"Turn into the slide," I griped. She tried, but the Toyota hatchback shimmied and then sank into the six or seven inches of slush under the ice that surfaced the pavement. She stopped. We glared. I saw the thin lit line of freeway in the near distance, traffic silent, zooming past, not sluicing and slaloming like us. We exchanged glares again. She gunned it. We sank deeper.

There's very little drinking on either side of my family. She and I had stocked red wine in the back to make it through the three, four days I'd be home. I got a flash of when I was small, of how at holidays we'd all gather at the house of my Daddy Frank, who was my father's father, and my father's seven brothers and their wives and the cousins and second cousins. This was the couple of years before my Granny Jewell died too young. Daddy Frank and Granny Jewell would make boiled custard.

Boiled custard makes eggnog seem like mineral water. Eggs and milk in profusion, this thick, silken emulsion of liquescent super-butterfat ice cream rushing down your throat. A slightly burnt taste to start. For an almost-dry family in a dry county, I also remember an awful lot of half-pint flasks of Old Crow fetching up from hip pockets. A few hours into the afternoon, even the kids came up smelling like rye. Then Uncle Laddie would take out his upper plate and wag his tongue at us, already an old man at 25.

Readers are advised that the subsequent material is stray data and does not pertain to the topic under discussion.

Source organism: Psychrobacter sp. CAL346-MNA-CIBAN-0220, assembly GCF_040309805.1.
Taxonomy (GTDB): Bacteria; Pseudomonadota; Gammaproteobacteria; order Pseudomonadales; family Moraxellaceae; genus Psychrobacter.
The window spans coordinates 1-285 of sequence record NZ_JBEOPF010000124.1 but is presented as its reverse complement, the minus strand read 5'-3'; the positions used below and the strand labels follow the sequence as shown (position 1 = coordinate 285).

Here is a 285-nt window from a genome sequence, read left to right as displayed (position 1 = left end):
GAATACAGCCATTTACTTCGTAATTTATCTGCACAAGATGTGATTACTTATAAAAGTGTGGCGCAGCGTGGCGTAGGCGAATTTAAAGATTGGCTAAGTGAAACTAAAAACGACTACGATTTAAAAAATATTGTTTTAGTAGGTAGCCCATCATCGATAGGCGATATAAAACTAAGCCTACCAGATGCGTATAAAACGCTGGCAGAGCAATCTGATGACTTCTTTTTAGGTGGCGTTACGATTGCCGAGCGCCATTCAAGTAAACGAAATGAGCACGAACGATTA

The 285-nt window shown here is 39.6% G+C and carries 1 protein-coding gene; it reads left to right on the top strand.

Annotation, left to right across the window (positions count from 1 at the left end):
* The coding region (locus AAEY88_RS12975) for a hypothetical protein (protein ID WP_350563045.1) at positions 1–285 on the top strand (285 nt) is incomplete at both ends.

We leave Illinois. Across the border, hello and hugs to my mother, my father, my brother, his girlfriend. I parked my companion, who I dearly did not love at that moment, next to my mother and the photo albums and scrapbooks, which had not yet been fully annotated, footnoted and contextualized on the last visit. She shot me that... look.

Kentucky is not as cold as it once was. The sky was gorgeous that night, that moment, the air bracing. I got only a chill without a shiver, wearing just a sweatshirt. I foraged in the luggage in the trunk for the corkscrew. I walked to the back of the property. I drank from the bottle. The sky was blacker, the stars brighter. A dog bayed. Another answered. I drank. I sat under the apple tree I planted when I was 7 and cried.

01 August 2002

Reviewing Maelström

Denis Villeneuve's Quebecois Maelström is delicious, playful, emotionally scatty yet physically precise, a dazzling, intent portrayal of a 25-year-old woman's life as she falls into unlikely chaos. There is death, love, death, love, and on and on in this post-Kieslowski anecdote of making one's luck in the face of fate while striving for redemption. (And let us not overlook that it is narrated by a series of sarcastic, Serge Gainsbourg-voiced fish on a butcher's table.) Maelström is mannered and elliptical and intellectual, yet it is, in its command of mood and detail, as accessible as the intense serenity of a movie like Crouching Tiger, Hidden Dragon or the smoldering, crackerjack Kar-Wai-wardness of In the Mood for Love. Villeneuve's style is idiosyncratic to a generous extreme, a mellifluous jumble of all sorts of imagery, such as a meeting of the paintings of the anachro-fabulist freak-face-loving Odd Nerdrum and a few daylight-striated issues of Elle Décor—but what we are asked to sup upon is immaculately cinematic, the most profound sort of rebuke against the compromises we are all being asked to make, as viewers, critics and filmmakers, in the embrace of generally subpar digital video as an exhibition medium.

02 May 2002

Sympathy and Tea Leoni: Hollywood Ending

TEA LEONI WAS BORN FIFTY YEARS TOO LATE.